If you love elegant interiors and a unique peek into the past, you’re going to love this unique and beautiful house museum. One of the most grand and elegant homes in Savannah’s architectural jewel box, the Andrew Low House showcases the city’s standards for 19th century architecture and provides a glimpse into the life of 1840s and 50s Southern urbanites. Just around the corner from Lafayette Square, the home is mere steps away from the iconic Cathedral Basilica of St. John the Baptist, the much-photographed Hamilton-Turner Inn, the Flannery O’Connor Childhood Home and other frequently visited landmarks anchoring Savannah’s National Landmark Historic District. This warm and welcoming museum maintains much of its Victorian-era decor and charm, where visitors can step back in history and take in the complex stories of antebellum society and those who lived and worked in an urban seaport city.
The home is elegant and without pretension, demonstrating the graceful symmetry and proportion popular in the mid-19th century when it was completed in 1849 for Scottish immigrant Andrew Low II and his wife Sarah Cecil Hunter Low. Low arrived in Savannah in 1829 at only seventeen to work for his uncle and namesake in the dry goods and booming cotton factoring business. He had interests and partnerships with numerous Savannah businesses as well as in Liverpool. In 1856, friend of Low and visitor to the home novelist William Makepeace Thackeray wrote:
“I write from the most comfortable quarters I have ever had in the United States…in the house of my friend, Andrew Low.”William Makepeace Thackeray, 1856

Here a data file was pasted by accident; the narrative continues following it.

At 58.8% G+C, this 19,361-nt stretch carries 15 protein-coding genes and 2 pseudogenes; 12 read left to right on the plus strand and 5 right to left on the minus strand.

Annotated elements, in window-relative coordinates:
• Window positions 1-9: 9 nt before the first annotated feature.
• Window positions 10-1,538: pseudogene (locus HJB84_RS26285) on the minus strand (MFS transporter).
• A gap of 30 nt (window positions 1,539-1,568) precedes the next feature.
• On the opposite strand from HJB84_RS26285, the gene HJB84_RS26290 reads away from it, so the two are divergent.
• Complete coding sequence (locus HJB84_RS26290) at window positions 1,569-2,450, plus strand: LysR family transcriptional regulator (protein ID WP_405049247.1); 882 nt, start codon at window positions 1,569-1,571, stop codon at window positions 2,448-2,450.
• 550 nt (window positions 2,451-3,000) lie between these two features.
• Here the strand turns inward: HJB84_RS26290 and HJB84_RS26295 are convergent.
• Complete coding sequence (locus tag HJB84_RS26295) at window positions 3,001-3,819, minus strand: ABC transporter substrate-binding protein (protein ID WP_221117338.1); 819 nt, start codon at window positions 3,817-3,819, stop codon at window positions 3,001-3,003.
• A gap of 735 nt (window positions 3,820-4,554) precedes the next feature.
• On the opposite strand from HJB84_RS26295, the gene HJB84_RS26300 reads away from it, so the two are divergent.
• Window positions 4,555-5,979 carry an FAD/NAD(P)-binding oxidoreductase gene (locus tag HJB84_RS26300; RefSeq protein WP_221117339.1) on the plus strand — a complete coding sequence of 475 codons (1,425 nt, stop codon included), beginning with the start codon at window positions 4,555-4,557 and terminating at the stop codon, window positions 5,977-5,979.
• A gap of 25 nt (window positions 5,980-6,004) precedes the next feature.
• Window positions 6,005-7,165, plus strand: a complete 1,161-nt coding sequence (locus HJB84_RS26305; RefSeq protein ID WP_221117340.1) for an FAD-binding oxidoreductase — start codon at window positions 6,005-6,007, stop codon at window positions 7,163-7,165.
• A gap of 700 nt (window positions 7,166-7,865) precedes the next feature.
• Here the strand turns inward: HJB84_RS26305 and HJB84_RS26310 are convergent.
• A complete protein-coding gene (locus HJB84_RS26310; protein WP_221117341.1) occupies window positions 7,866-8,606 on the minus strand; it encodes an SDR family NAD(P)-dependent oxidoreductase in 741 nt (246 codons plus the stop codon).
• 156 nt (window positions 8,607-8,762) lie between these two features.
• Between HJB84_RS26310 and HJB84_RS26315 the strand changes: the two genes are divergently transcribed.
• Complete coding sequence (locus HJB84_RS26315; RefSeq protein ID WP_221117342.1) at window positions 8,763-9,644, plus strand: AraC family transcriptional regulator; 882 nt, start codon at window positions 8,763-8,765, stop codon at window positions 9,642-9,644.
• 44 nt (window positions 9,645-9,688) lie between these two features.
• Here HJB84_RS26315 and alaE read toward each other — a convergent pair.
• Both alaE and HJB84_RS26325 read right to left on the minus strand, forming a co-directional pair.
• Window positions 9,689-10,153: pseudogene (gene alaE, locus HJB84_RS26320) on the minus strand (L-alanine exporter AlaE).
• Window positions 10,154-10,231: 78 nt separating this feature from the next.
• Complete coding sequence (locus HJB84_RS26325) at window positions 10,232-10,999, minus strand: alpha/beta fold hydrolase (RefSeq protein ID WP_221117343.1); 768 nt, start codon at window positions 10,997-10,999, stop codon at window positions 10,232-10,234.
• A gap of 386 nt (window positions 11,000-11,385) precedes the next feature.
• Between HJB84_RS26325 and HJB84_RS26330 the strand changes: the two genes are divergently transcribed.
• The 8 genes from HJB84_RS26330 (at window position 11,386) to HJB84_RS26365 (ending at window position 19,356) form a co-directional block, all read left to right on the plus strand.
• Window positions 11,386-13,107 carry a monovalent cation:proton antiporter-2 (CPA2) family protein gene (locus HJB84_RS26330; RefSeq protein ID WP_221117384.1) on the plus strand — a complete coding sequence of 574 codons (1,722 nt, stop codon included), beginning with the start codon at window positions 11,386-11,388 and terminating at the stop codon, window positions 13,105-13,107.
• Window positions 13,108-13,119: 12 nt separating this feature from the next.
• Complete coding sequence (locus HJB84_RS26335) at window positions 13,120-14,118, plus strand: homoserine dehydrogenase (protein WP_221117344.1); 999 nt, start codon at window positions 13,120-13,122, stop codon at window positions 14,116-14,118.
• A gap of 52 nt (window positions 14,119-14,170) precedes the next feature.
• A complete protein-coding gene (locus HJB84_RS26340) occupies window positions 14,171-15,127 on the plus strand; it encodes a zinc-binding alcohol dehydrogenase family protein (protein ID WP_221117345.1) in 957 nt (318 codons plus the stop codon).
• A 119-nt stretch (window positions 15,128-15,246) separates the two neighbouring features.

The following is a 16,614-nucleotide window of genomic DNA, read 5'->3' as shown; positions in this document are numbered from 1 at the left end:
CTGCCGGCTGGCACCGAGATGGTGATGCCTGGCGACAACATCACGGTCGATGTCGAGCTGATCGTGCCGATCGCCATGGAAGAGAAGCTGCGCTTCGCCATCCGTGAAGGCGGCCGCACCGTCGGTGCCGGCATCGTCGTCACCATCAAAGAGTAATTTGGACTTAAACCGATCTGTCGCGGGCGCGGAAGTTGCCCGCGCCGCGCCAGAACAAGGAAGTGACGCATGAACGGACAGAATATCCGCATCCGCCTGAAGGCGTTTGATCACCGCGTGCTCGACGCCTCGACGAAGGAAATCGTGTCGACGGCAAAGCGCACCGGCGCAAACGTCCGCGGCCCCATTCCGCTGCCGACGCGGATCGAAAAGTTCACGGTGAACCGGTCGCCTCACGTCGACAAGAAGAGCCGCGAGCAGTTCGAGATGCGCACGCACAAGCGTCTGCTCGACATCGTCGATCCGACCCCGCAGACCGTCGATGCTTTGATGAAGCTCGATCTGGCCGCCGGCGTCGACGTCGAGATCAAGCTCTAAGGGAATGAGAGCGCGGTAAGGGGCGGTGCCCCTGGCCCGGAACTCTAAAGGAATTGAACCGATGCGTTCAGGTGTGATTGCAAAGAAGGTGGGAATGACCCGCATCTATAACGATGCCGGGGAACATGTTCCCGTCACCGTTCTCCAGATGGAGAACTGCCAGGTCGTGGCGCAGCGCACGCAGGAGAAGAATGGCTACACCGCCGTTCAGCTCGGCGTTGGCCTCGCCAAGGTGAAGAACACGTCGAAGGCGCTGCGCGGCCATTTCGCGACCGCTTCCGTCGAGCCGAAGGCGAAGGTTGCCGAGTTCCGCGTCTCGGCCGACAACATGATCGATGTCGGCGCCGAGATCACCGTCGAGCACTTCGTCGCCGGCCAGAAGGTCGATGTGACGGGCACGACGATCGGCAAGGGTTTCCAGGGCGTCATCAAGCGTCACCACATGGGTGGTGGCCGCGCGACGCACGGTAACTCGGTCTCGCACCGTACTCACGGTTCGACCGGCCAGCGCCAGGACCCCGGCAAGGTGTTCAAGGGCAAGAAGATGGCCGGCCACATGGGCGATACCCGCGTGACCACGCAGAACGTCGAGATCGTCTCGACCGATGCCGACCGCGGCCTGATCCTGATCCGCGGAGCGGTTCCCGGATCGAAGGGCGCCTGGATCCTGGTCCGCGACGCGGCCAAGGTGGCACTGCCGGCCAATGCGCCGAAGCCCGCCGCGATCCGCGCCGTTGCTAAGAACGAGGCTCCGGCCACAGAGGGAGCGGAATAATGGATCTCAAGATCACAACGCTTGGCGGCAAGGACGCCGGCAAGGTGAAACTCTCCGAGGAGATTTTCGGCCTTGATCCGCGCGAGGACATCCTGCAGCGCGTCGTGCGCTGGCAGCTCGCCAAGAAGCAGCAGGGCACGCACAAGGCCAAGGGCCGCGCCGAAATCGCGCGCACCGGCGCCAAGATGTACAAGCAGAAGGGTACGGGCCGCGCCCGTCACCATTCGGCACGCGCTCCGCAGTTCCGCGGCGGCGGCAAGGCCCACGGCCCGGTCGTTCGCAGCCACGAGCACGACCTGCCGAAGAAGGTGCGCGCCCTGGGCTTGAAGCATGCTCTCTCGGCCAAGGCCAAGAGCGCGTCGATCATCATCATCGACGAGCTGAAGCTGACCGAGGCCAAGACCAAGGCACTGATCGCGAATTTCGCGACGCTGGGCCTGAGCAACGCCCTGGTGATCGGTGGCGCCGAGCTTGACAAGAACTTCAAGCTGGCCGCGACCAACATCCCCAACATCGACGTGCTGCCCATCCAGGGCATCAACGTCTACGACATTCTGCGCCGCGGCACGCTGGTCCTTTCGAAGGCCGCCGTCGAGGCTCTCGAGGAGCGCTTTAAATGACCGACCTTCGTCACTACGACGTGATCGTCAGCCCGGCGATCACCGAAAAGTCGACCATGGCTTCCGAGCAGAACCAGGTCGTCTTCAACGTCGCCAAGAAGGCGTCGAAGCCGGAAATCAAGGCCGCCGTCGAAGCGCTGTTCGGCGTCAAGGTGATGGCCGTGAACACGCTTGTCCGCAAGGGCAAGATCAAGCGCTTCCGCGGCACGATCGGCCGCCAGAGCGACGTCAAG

After the death of Sarah Low, Andrew remarried to Mary Cowper Stiles and raised a family in the home as their main residence, though they frequently traveled and spent long periods in England and Scotland. The Museum reflects this period in the home’s life. But the story the museum tells isn’t limited to the Low family: both free and enslaved people play a central role in the Low House’s story. Among the enslaved persons who lived and labored at the site are Tom and Mosiana Milledge, who both spent most of their lives with the Low family. Though little is known about Tom’s early life, he was born into slavery and later lived on the site as the caretaker when the Low family was abroad. Mosianna Delegal married Tom–nearly twenty years her senior–when she was quite young. Mosianna worked for the younger generation of the Low family, Andrew’s son William and William’s wife Juliette Gordon Low, the founder of the Girl Scouts, often accompanying them on their travels to England.
The legacy of the Andrew Low House is to tell the many and varied stories of those who lived and worked there, showcasing one of the finest collections of period furnishings in the South to visitors from the world over. Continuing its custom of welcoming guests with open arms after almost two centuries, the Andrew Low House’s beautiful house and garden invites visitors to take in the many layers of complex stories to foster a broader understanding of American social and architectural history.
329 Abercorn St. at Lafayette Square
Monday-Saturday 10-4 & Sunday 12-4
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